Sunday, June 30, 2013

No, destroying efficient capital will not generate growth

Paul Krugman has forgotten more economics than you will ever know:
With the Environment, Paul Krugman Forgets the Poor

Update: From James Taranto and Best of the Web

Two Former Enron Advisers in One!
  • "Public policy designed to help workers who lose their jobs can lead to structural unemployment as an unintended side effect. . . . In other countries, particularly in Europe, benefits are more generous and last longer. The drawback to this generosity is that it reduces a worker's incentive to quickly find a new job. Generous unemployment benefits in some European countries are widely believed to be one of the main causes of 'Eurosclerosis,' the persistent high unemployment that affects a number of European countries."--former Enron adviser Paul Krugman and Robin Wells (Mrs. Krugman), "Introduction to Macroeconomics," second edition, 2009
  • "In general, modern conservatives believe that our national character is being sapped by social programs that, in the memorable words of Paul Ryan, the chairman of the House Budget Committee, 'turn the safety net into a hammock that lulls able-bodied people to lives of dependency and complacency.' More specifically, they believe that unemployment insurance encourages jobless workers to stay unemployed, rather than taking available jobs. . . . The move to slash unemployment benefits . . . is counterproductive as well as cruel; it will swell the ranks of the unemployed even as it makes their lives ever more miserable."--Krugman, New York Times, July 1, 2013

Friday, June 21, 2013

Credit where credit is due

It's not very often I can say this, but the St. Louis Post-Dipatch had an editorial the other day that hits the nail on the head:  Missouri is drunk on tax credits. Who will take the bottle away?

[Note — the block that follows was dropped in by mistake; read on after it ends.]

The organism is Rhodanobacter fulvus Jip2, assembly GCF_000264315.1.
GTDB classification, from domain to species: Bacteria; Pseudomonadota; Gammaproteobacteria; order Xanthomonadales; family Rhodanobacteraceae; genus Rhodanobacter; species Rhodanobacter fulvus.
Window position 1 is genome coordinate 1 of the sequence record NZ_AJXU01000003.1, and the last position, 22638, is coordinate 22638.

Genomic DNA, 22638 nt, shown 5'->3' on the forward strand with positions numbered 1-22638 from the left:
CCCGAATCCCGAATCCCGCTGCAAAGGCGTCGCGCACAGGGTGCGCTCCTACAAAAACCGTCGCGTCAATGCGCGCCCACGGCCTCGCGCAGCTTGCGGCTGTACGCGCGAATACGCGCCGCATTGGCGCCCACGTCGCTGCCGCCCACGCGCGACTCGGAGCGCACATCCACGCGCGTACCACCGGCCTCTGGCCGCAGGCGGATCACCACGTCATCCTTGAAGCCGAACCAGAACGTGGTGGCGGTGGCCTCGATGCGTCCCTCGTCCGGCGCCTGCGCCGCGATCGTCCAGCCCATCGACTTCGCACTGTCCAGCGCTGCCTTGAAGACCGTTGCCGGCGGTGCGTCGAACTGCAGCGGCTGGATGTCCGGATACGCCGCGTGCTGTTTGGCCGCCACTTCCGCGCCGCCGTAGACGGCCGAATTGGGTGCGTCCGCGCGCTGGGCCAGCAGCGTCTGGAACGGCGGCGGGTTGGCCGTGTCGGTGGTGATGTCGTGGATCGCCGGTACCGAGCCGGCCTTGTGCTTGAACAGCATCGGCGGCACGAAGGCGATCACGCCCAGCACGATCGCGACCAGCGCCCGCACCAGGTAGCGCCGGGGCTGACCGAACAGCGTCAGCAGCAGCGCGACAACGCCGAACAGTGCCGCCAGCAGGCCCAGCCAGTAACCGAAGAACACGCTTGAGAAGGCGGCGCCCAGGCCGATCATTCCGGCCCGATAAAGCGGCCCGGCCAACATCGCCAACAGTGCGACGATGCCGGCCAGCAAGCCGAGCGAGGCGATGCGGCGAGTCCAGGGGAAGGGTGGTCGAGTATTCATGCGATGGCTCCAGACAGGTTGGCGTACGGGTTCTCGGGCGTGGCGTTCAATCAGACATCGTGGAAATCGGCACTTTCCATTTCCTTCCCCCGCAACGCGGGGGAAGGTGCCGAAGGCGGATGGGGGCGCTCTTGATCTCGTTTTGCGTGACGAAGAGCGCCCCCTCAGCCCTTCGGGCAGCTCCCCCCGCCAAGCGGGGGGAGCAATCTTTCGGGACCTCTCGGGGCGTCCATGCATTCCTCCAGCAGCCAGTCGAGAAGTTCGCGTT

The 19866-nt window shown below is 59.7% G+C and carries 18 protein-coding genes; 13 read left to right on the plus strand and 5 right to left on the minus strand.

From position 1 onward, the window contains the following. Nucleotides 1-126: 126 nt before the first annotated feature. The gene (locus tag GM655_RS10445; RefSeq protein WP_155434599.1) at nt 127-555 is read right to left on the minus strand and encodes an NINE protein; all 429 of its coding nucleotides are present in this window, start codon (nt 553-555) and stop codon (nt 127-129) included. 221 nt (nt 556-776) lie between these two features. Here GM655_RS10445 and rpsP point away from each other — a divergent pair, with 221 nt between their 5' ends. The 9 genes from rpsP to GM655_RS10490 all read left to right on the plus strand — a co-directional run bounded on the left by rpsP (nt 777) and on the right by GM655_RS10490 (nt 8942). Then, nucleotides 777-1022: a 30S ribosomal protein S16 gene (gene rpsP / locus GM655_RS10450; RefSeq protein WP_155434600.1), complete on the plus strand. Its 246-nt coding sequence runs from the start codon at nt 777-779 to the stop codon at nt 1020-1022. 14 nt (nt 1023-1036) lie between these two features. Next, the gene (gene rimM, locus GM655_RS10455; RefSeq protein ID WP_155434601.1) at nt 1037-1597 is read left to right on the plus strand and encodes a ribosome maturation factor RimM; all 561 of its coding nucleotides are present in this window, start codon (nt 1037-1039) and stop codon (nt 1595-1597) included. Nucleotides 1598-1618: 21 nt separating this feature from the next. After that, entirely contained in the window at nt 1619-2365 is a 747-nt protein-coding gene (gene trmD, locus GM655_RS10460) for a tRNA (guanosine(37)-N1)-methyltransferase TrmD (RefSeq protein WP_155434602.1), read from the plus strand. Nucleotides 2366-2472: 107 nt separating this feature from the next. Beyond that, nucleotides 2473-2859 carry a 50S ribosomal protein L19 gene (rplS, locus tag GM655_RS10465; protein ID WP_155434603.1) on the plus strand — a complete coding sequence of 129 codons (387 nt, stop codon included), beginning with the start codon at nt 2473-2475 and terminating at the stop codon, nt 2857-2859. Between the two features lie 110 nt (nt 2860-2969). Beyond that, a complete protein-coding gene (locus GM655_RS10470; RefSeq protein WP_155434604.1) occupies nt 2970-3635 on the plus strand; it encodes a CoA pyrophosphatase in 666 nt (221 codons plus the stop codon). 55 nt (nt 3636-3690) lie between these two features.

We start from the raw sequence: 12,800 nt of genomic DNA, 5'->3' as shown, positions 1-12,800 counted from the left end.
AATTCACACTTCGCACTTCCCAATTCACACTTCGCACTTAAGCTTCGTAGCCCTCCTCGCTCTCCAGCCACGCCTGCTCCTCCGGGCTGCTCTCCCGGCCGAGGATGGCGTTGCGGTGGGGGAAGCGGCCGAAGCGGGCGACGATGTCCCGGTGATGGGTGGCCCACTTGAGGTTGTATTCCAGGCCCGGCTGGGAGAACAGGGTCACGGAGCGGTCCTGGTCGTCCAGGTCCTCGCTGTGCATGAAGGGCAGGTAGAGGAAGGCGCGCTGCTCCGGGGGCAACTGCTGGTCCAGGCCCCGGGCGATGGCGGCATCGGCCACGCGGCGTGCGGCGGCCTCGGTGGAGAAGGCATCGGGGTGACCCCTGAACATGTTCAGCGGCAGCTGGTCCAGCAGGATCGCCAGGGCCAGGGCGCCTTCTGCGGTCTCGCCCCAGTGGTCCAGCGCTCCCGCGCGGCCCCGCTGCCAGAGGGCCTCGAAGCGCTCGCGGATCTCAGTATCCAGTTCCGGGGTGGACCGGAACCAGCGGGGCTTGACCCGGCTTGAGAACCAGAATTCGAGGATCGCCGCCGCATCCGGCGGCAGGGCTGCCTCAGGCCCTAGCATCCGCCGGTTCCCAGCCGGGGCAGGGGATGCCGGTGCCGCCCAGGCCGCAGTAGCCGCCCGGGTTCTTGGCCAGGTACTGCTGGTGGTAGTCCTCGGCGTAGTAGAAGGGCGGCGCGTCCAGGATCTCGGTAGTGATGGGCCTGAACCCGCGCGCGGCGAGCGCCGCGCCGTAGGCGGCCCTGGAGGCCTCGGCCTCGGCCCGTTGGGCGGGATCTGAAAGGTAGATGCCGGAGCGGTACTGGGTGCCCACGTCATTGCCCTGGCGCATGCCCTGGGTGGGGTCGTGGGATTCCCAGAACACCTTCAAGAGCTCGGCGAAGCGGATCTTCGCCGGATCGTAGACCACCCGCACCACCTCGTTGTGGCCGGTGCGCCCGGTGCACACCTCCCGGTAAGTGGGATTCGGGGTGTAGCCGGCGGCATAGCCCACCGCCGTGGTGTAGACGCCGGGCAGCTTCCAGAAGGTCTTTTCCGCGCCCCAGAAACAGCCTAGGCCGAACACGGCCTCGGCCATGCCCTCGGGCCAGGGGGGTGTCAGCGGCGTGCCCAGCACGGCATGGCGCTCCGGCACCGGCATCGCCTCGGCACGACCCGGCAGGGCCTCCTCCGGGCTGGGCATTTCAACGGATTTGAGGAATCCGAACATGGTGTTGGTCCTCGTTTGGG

Their focus is on the politics and corruption behind the growing burden of development tax credits: 
Part of the problem is an old one in Missouri: Despite a strong push from Gov. Jay Nixon, a Democrat, and many conservative Republicans in the Senate, lawmakers have been unable to overcome the power exerted by key developers (and contributors) who profit from the tax credit programs.
Another problem was outlined by Post-Dispatch reporter Jeremy Kohler in his report Sunday on the $7.8 million in brownfield redevelopment tax credits used to help pay for the demolition and eventual reconstruction of Northwest Plaza shopping center in St. Ann’s.
They fail to mention, however, that tax credits simply do not work, as has been shown over and over again.  Then again, I'm probably being naive in thinking that any big-government boondoggle is going to end just because it's ineffective. 

Maybe because there is no link

EPA fails to link fracking to water contamination for the third time

Wednesday, June 12, 2013

Economics research in Missouri

If you've seen my previous two posts (here, where I provide the ranks Fed economists, and here, where I create a ranking of Feds), then you already know that I am devoting today's blogging to various rankings of economics research.  Truth be told, the BLS website that I need has been down for maintenance, so I've been fiddling around with these rankings instead.  This particular post is my annual look at economics research rankings for Missouri based on data from RePEc (see previous years' posts: 2011, 2012).

Ranking Fed research

My previous post discussed and documented the large number of Fed economists among the top tier of economists doing academic research.  As a fun follow up, I've used information from the ranking of Fed economists' research to rank the various Feds.  Specifically, I simply aggregated the Wu-index across economists at each Fed to obtain a measure of "Total Wu-ness".

Here it is. Make of it what you wish:

Academic economics at the Fed

This story from Reuters describing Federal Reserve Governor Janet Yellen as "by far the most likely candidate to replace Ben Bernanke when his second term" made me wonder if there has been a permanent change in the job requirements for the Fed Chairmanship.  Specifically, if Yellen does succeed Bernanke, the Fed will have its second leader in a row whose prior career was as a highly successful academic economist: Bernanke's Fed tenure was preceded by many years at Princeton, where he was one of the most prominent research economists in the world, and Yellen spent many years as a world-renowned professor at UC-Berkeley.  Prior to Bernanke, Fed chairmen were (almost?) exclusively from Wall Street or Washington rather than the ivory tower.